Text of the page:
It's the color of teal and the condition is real. Teal is the color we highlight every May during Food Allergy Awareness Month. While this condition sometimes seems to garner modest attention, it is vitally important to everyone. More than 30 million people are estimated to have food allergies, and many of those can be life threatening. The number of people who have this condition should suggest that you know someone who does, even if you have no food allergies.
If people eat food to which they are allergic, they can suffer uncomfortable reactions. In some cases, the reaction can be severe and even life-threatening, called anaphylaxis, which requires emergency treatments .
The FDA has identified eight major food allergies. They are milk, eggs, fish, shellfish, tree nuts, peanuts, wheat, and soybeans .
An excellent starting point to better understand this condition is Food Allergy Research Education (FARE). The organization is the "largest private funder of food allergy research, promoting the development of new therapies and offering hope for effective treatments. Our FARE Clinical Network is establishing crucial infrastructure to enable breakthrough innovations and collaboration among researchers." In short, if you or someone close to you has or might have a food allergy, FARE should serve as your starting point on how to deal with the condition.
According to FARE:
- 37 million Americans are living with potentially life-threatening food allergies;
- 377% increase in treatment of diagnosed anaphylactic reactions to food between 2007 and 2016;
- Every 3 minutes, a food allergy reaction sends someone to the emergency room.
It is important to remember that the impact of a food allergy travels beyond the person afflicted. It also affects the family and lifestyle when someone might be susceptible. That means not only the person diagnosed, but also the family, must adapt.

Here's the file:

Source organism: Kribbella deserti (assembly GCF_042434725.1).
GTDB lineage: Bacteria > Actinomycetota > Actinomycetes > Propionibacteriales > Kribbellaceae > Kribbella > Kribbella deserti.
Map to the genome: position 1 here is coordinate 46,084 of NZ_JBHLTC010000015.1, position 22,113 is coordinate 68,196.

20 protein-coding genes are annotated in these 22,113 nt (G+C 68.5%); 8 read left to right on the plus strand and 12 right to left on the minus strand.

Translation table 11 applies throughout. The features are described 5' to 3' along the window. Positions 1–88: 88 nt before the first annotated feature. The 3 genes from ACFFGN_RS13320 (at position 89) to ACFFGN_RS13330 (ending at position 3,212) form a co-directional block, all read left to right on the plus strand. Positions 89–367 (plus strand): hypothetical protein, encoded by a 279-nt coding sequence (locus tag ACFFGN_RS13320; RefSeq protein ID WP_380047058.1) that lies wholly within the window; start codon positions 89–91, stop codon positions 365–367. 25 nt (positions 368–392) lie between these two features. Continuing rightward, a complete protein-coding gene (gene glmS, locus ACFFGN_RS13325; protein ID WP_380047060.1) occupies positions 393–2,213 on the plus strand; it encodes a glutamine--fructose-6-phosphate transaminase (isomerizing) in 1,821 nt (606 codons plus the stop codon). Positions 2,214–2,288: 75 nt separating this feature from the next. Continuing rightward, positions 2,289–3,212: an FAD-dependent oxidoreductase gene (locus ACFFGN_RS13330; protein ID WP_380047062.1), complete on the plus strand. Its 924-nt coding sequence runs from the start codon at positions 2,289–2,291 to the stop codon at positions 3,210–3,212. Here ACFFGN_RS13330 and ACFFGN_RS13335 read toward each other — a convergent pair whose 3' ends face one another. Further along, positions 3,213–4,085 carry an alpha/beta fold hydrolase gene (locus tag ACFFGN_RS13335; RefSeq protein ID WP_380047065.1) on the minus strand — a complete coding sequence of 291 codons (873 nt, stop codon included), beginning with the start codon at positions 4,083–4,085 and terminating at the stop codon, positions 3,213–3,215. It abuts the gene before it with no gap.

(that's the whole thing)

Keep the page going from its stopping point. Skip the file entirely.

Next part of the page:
Irish Hartness, Publisher of Macaroni Kid Hickory-Piedmont, N.C., offers three valuable tips to help parents and with food allergies.
- Respect "No snack zones." If your child visits a small area that might serve snacks for kids, beware. For example, at those play areas at fast-food franchises, enforce a "no snack" policy. You must become the guardian of your children, protecting them from ingesting food at these locations.
- Speak out about the need for a nut-free environment. Become the point person where kids gather and have the opportunity for snacks or meals. Let everyone know that some kids might have food allergies, which can affect them. You should raise the issue before any of these gatherings.
- Buy allergy-free treats. When you have a special occasion, buy allergy-free treats for pinatas, candy bowls, and treat bags. That way, you can ensure that everyone is safe.
One of the solutions for a person who has a severe reaction to a food allergy is an injection of medication, often epinephrine. This is why I have co-prime sponsored Senate Bill No. 1614, which would place a flat cap on the out-of-pocket contribution for any covered person prescribed insulin, an epinephrine auto-injector or a prescription asthma inhaler.
This bill places a flat cap on the out-of-pocket contribution for any covered person prescribed insulin, an epinephrine auto-injector device, or a prescription asthma inhaler across insurance providers. Coverage for these items may not be subject to any deductible, and copayments or coinsurance are capped at $35 per 30-day supply of insulin, $25 for epinephrine auto-injector devices per 30-day supply, and $50 for prescription asthma inhalers per 30-day supply.
For example, an epinephrine injection can save a life by reversing the symptoms when someone has a severe reaction to a food allergy, such as anaphylaxis. This life-saving tool should not be available solely based on the financial situation of the patient.
My bill will remove a portion of the financial burden for a device that can save their life. And that's why we should support this bill.
This is not the first time I have addressed this issue. I was a sponsor of the Epinephrine Access and Emergency Law, which allows individuals who receive appropriate training to possess and administer potentially life-saving medicine. In case of an emergency, this law offers hope and an immediate remedy to a person who might suffer an anaphylaxis attack.
That's my take, what's yours?